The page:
Sunday, November 16, 2008

Endeavour launch | Between bites, some lights

Endeavour, as seen from a Longwood parking lot.

While enjoying a meal of veal and authentic north Italian lasagna, I stepped outside to watch shuttle Endeavour's liftoff at 7:55 p.m. Friday. I hadn't missed a launch since moving to Florida, and I wouldn't let a wedding rehearsal dinner put a cork in that.

I stood by the curb. I looked around. I needed to face east, but I didn't know which way was east. I had left the restaurant two minutes before launch time. I knew that if I didn't see the shuttle, there was something wrong or there were too many clouds.

A waitress at Mona Lisa Ristorante in Longwood used a smoke break as excuse to watch one of the greatest shows on Earth. Between drags, she yelled to me as I looked up, down, side to side.

"You out here for the shuttle launch?" she asked.

"Yeah," I said. "But I don't know where to look."

"Oh. ... Oh, oh. Look behind you," she said.

I turned around and saw the glow. Someone had just lit a big candle above Kennedy Space Center. It was the sun in the night sky.

I was 60 miles from KSC, but NASA's performance again did not disappoint. Endeavour was a backward shooting star as it made its way toward space. It arched over the moon and separated from its twin solid rocket boosters. Then it was a twinkling star still moving into the distance.

Like a good joke, the launch was something you would only understand if you were there. I wasn't close - say, in Titusville or Cape Canaveral - so it didn't translate well through photography. I had to snap a shot, though, just to add to my collection.

Two minutes later, I again was eating lasagna made with crepes instead of pasta.

Monday, November 10, 2008

I just might be crazy

My ceiling fan was an epiphany this morning: I'm messed up.

I wake up and look up. There's a giant five-legged asterisk above me. It's ready to pounce. Bright House Networks' commercials make me fear such things. Beware of the fine print of phone-company advertising, they say. As if my ceiling fan presents a danger.

In low light, I see something coiled on the floor. It's a snake! I like snakes at the zoo. I don't like them on my floor. But it's just my belt.

I think I'm crazy.

I'm obsessed with punctuation. I used to be strict with its use. Comma can't go here, exclamation mark isn't necessary, don't use a question mark with a statement. Now, punctuation is as interpretive as the words it's used with?

Fonts irritate me. I decided not to buy a greeting card because of its font. The inscription was good. But the font hurt my eyes. Too much serif, curve, glitter. I was repulsed.

I eat things other people wouldn't. It's genetics, from Dad. Parmesan cheese goes well with grainy cereals, particularly bran flakes, sometimes with raisins. It's a reliable substitute during a milk shortage. They're both dairy.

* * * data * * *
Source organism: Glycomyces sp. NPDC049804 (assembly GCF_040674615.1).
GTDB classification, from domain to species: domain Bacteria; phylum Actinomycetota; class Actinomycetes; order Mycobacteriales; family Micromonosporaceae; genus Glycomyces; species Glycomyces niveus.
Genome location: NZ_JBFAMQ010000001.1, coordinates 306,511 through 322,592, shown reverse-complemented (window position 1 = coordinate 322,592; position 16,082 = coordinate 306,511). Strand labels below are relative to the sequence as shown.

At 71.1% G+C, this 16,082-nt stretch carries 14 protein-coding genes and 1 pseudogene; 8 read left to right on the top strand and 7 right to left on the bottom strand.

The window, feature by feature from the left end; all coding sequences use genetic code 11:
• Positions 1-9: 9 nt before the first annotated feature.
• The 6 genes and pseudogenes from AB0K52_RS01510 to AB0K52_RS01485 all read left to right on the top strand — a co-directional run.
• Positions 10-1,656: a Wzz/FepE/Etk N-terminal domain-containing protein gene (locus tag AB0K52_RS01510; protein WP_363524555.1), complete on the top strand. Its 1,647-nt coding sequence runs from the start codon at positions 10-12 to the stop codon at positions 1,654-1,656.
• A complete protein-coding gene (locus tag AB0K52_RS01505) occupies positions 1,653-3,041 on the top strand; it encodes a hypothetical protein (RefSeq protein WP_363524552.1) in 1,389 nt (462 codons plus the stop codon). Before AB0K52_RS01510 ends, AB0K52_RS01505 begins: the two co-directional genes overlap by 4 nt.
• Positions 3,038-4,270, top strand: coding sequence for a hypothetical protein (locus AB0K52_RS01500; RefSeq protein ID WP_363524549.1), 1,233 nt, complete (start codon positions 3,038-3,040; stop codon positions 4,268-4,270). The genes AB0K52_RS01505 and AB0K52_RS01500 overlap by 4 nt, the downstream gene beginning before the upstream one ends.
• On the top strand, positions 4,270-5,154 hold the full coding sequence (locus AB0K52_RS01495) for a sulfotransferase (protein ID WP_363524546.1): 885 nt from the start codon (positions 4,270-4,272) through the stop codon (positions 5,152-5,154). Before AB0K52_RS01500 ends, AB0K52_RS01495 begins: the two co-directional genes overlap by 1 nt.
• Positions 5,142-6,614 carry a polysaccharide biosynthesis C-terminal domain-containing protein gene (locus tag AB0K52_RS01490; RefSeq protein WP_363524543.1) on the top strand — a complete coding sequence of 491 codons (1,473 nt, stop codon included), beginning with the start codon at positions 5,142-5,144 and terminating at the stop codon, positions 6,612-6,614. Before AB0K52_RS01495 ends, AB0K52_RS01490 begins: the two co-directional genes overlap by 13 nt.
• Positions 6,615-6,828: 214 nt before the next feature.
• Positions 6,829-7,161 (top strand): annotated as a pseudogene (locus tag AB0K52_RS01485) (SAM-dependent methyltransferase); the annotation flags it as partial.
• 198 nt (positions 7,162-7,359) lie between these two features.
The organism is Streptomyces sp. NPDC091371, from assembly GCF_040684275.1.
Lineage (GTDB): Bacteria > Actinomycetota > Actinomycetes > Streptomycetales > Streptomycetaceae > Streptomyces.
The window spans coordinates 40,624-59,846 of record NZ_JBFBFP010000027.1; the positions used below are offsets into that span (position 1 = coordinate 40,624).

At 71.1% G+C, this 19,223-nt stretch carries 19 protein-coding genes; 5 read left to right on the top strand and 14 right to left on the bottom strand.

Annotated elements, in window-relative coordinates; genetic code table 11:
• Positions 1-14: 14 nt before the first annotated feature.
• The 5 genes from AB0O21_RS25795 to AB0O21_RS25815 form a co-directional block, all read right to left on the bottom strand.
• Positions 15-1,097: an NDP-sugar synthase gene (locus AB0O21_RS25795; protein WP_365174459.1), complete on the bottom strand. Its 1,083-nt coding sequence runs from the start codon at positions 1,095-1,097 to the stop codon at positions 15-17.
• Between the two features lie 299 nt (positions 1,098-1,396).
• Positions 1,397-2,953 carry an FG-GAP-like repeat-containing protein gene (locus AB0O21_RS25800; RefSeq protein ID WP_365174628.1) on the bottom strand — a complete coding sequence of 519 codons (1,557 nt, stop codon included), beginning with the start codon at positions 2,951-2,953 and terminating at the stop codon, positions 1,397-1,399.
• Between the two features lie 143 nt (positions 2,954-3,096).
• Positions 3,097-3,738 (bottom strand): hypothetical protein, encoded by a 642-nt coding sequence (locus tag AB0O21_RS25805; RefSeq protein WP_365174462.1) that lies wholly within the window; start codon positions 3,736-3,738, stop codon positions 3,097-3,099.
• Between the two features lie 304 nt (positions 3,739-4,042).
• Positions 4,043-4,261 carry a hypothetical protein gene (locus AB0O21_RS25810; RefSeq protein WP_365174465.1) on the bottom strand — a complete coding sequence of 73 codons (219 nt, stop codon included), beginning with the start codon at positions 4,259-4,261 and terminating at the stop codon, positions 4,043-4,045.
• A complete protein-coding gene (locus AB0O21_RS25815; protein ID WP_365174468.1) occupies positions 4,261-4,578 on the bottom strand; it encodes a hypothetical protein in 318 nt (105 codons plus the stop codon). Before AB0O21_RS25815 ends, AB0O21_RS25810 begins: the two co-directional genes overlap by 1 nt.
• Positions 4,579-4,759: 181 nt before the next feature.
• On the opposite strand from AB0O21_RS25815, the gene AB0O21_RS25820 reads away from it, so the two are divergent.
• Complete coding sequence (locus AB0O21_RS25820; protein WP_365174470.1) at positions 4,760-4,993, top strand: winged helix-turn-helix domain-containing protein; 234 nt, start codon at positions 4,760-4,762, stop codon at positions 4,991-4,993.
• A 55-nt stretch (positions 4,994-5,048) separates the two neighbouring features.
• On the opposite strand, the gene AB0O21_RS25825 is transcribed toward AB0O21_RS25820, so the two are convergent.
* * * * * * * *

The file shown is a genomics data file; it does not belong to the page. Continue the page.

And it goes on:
Maple syrup and yogurt go with cereal, too. Yogurt's a go-to breakfast food. I scramble eggs with yogurt and sugar, sometimes raisins. Yogurt is good in pancake and French toast batter.

Black tea and hot chocolate is my autumn drink. I mix them.

Sometimes, I drink hot chocolaty tea from a cup but forget to finish off the last few ounces. I never used to do that. My mind is going. Deteriorating. Rotting. Possibly early-stage Alzheimer's.

I microwaved a mug once. I forgot to put water in it.

I bought canned sardines. People with taste buy sardines. They're gross, so only sophisticates consume them, as with caviar, foie gras and Dr. Pepper. I tell myself these things. I think sardines on matzos would be classier than sardines on saltines. Ritz are the middle class. But I've never eaten sardines; they're still in my pantry.

I bought shrimp, pork chops and flour. They're still in my kitchen.

Peanut butter is good. I think my co-workers feel sorry for me when I eat crackers and peanut butter, carrots and peanut butter, apple slices and peanut butter, or just peanut butter. But it's healthier than Reese's peanut butter cups left over from trick-or-treating.

PB&J pancakes are good.

I was addicted to "Guitar Hero" for a week after I bought a used PlayStation 2. I haven't touched it since.

I was addicted to Starbucks for a week. Not the coffee; it's overroasted. I craved hits of the atmosphere: classical music, whirl of the blender, young people like me.

I'm forever addicted to coffee. I go through stages when I pledge caffeine sobriety, and my teeth get whiter. Then I don't sleep one night, and I relapse in the morning. I'm like an alcoholic: once a coffee drinker, always a coffee drinker. Do they have Coffee Anonymous meetings?

My addiction to work won't go away either. But at least I'm not alone. Staff meetings are like group therapy. And doughnut day is medicine day.

I like fine wine. I've developed a collection because I don't have the social life that would justify me opening a bottle. Doing it alone would lead to real alcoholism and real AA meetings.

Sometimes I buy ginger ale and pour it into a glass flute. It looks like real Champagne: a tinge of amber, a squiggly line of bubbles streaming to the surface.

Cranberry ginger ale looks like rose brut.

My neighbor is a sex offender. I haven't slept well since I discovered this, which explains my perpetual coffee drinking. Where's my coupon for Dunkin' Donuts? Where's my handgun? But a Web site says my neighbor likes girls. And that puts me at ease because I'm not a girl.

I write too much, but not frequently enough. So, this felt good. I needed to share. The first step to recovery is admitting you have a problem.

My latest addiction is reading. Five books - all memoirs - in five days. Six trips to the library. Good thing gas is cheap, $2.17 a gallon. Cheaper than milk. And Parmesan cheese.

Wednesday, November 5, 2008

What's the best thing about being a journalist on Election Day?


Pizza. Specifically, free pizza. And doughnuts.

As for the election itself, no comment.